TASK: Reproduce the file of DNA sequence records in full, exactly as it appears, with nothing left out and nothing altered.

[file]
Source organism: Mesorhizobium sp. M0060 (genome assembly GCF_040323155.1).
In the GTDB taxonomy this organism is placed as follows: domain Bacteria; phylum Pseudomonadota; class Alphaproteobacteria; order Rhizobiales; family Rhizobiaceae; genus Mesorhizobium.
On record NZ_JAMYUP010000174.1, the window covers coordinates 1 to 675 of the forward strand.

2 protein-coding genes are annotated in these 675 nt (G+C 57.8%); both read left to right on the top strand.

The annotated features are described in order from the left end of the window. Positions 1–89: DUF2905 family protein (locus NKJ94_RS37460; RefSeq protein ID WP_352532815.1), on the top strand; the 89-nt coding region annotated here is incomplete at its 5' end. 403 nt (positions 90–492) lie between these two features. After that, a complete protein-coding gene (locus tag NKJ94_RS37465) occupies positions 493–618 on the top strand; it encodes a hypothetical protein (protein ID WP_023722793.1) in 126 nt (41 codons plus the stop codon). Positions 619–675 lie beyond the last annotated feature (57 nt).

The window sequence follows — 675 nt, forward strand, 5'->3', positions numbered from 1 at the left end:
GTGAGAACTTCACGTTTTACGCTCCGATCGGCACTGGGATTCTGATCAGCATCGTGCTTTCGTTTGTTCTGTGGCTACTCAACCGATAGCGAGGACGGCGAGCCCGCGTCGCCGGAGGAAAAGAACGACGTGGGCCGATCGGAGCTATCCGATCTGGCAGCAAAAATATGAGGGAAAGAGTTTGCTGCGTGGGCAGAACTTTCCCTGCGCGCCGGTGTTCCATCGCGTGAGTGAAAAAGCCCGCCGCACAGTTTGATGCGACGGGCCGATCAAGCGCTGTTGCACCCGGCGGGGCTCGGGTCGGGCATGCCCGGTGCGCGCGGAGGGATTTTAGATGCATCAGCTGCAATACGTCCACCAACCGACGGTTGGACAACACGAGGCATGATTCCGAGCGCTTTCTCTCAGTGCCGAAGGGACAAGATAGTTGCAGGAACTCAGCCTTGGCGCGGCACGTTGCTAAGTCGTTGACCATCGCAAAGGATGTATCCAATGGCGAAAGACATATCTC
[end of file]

Source organism: Mesorhizobium sp. M0060 (genome assembly GCF_040323155.1).
In the GTDB taxonomy this organism is placed as follows: domain Bacteria; phylum Pseudomonadota; class Alphaproteobacteria; order Rhizobiales; family Rhizobiaceae; genus Mesorhizobium.
On record NZ_JAMYUP010000174.1, the window covers coordinates 1 to 675 of the forward strand.

2 protein-coding genes are annotated in these 675 nt (G+C 57.8%); both read left to right on the top strand.

The annotated features are described in order from the left end of the window. Positions 1–89: DUF2905 family protein (locus NKJ94_RS37460; RefSeq protein ID WP_352532815.1), on the top strand; the 89-nt coding region annotated here is incomplete at its 5' end. 403 nt (positions 90–492) lie between these two features. After that, a complete protein-coding gene (locus tag NKJ94_RS37465) occupies positions 493–618 on the top strand; it encodes a hypothetical protein (protein ID WP_023722793.1) in 126 nt (41 codons plus the stop codon). Positions 619–675 lie beyond the last annotated feature (57 nt).

The window sequence follows — 675 nt, forward strand, 5'->3', positions numbered from 1 at the left end:
GTGAGAACTTCACGTTTTACGCTCCGATCGGCACTGGGATTCTGATCAGCATCGTGCTTTCGTTTGTTCTGTGGCTACTCAACCGATAGCGAGGACGGCGAGCCCGCGTCGCCGGAGGAAAAGAACGACGTGGGCCGATCGGAGCTATCCGATCTGGCAGCAAAAATATGAGGGAAAGAGTTTGCTGCGTGGGCAGAACTTTCCCTGCGCGCCGGTGTTCCATCGCGTGAGTGAAAAAGCCCGCCGCACAGTTTGATGCGACGGGCCGATCAAGCGCTGTTGCACCCGGCGGGGCTCGGGTCGGGCATGCCCGGTGCGCGCGGAGGGATTTTAGATGCATCAGCTGCAATACGTCCACCAACCGACGGTTGGACAACACGAGGCATGATTCCGAGCGCTTTCTCTCAGTGCCGAAGGGACAAGATAGTTGCAGGAACTCAGCCTTGGCGCGGCACGTTGCTAAGTCGTTGACCATCGCAAAGGATGTATCCAATGGCGAAAGACATATCTC